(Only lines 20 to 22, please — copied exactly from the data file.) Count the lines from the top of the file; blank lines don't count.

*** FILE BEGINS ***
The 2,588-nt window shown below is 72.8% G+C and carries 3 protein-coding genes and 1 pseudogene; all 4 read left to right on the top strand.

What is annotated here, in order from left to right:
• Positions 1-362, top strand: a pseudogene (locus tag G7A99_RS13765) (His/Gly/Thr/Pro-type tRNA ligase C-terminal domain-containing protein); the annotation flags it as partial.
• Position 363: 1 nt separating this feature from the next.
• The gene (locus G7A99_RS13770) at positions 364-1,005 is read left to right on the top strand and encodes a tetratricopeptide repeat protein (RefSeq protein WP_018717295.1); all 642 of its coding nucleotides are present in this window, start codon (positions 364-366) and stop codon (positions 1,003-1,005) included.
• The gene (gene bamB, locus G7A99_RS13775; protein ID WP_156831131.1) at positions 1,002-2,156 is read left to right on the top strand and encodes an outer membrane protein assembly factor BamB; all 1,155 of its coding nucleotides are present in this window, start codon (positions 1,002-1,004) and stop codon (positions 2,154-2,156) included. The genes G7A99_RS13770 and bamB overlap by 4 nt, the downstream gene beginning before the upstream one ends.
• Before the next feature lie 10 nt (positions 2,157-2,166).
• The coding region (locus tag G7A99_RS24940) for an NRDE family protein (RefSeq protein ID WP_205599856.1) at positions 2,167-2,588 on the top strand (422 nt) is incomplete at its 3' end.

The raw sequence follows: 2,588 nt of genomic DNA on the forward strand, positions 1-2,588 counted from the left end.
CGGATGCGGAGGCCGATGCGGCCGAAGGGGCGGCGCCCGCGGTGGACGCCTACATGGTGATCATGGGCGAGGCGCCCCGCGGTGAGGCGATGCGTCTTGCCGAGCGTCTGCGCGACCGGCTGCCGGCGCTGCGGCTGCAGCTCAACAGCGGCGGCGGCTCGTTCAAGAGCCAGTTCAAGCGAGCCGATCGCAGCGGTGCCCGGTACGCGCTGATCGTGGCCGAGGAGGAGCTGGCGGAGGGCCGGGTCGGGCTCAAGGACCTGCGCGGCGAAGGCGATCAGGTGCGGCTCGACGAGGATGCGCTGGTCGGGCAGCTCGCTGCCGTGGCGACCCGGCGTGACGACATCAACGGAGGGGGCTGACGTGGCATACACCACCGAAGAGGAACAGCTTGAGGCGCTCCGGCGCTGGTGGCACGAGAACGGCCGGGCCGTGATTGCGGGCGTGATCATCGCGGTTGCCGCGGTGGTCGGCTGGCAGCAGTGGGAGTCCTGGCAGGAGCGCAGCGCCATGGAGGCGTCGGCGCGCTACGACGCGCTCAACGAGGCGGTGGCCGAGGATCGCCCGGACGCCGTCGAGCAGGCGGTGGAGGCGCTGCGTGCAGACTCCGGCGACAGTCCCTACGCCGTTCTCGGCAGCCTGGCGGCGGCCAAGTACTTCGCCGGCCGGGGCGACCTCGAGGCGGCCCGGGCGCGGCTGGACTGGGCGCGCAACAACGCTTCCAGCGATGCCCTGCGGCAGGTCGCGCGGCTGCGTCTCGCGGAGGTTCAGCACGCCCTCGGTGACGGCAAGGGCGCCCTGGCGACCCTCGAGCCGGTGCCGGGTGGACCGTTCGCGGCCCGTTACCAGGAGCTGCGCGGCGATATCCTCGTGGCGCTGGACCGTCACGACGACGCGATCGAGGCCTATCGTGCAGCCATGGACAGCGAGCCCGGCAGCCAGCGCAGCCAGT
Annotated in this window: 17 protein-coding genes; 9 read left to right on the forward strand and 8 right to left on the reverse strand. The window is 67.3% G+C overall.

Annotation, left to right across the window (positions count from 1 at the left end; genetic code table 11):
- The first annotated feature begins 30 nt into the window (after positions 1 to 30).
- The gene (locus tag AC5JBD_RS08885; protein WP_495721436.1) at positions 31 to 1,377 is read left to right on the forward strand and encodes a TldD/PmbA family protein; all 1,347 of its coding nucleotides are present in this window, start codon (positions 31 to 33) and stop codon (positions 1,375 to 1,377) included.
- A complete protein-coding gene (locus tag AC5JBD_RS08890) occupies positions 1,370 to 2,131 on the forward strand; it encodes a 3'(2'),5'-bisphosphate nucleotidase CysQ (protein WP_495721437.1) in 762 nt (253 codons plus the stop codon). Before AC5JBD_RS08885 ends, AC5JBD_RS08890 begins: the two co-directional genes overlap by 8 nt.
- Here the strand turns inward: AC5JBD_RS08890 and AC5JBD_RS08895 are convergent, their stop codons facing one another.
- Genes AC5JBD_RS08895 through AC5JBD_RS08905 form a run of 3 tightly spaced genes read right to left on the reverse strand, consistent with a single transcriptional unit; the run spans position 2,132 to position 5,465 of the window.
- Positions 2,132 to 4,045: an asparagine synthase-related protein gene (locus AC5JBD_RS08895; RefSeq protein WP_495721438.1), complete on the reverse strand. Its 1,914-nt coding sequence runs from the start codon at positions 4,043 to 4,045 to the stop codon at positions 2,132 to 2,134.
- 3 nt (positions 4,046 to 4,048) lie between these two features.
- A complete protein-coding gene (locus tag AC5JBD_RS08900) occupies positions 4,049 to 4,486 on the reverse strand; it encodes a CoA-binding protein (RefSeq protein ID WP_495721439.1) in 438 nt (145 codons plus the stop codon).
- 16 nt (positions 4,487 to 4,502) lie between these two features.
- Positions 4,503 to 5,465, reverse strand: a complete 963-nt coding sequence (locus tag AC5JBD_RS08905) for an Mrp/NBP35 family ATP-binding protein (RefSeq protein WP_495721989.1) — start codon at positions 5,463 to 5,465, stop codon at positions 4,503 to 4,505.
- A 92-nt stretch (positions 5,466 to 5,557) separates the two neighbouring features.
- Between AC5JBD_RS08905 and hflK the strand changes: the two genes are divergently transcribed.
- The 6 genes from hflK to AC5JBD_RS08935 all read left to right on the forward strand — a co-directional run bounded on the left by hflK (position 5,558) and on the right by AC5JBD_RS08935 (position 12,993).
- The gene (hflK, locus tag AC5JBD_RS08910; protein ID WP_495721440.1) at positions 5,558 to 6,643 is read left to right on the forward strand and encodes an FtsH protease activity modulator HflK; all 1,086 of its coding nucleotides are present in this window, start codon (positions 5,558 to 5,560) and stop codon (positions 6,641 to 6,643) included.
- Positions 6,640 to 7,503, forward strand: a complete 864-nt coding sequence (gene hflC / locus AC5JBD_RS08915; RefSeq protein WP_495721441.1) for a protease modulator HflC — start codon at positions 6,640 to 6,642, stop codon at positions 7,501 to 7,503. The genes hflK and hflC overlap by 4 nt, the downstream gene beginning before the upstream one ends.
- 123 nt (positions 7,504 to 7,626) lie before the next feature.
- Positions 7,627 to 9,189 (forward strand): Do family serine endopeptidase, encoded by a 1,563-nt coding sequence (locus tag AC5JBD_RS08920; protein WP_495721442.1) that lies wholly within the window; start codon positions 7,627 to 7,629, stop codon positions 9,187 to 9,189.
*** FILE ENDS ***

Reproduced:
- A complete protein-coding gene (locus tag AC5JBD_RS08900) occupies positions 4,049 to 4,486 on the reverse strand; it encodes a CoA-binding protein (RefSeq protein ID WP_495721439.1) in 438 nt (145 codons plus the stop codon).
- 16 nt (positions 4,487 to 4,502) lie between these two features.
- Positions 4,503 to 5,465, reverse strand: a complete 963-nt coding sequence (locus tag AC5JBD_RS08905) for an Mrp/NBP35 family ATP-binding protein (RefSeq protein WP_495721989.1) — start codon at positions 5,463 to 5,465, stop codon at positions 4,503 to 4,505.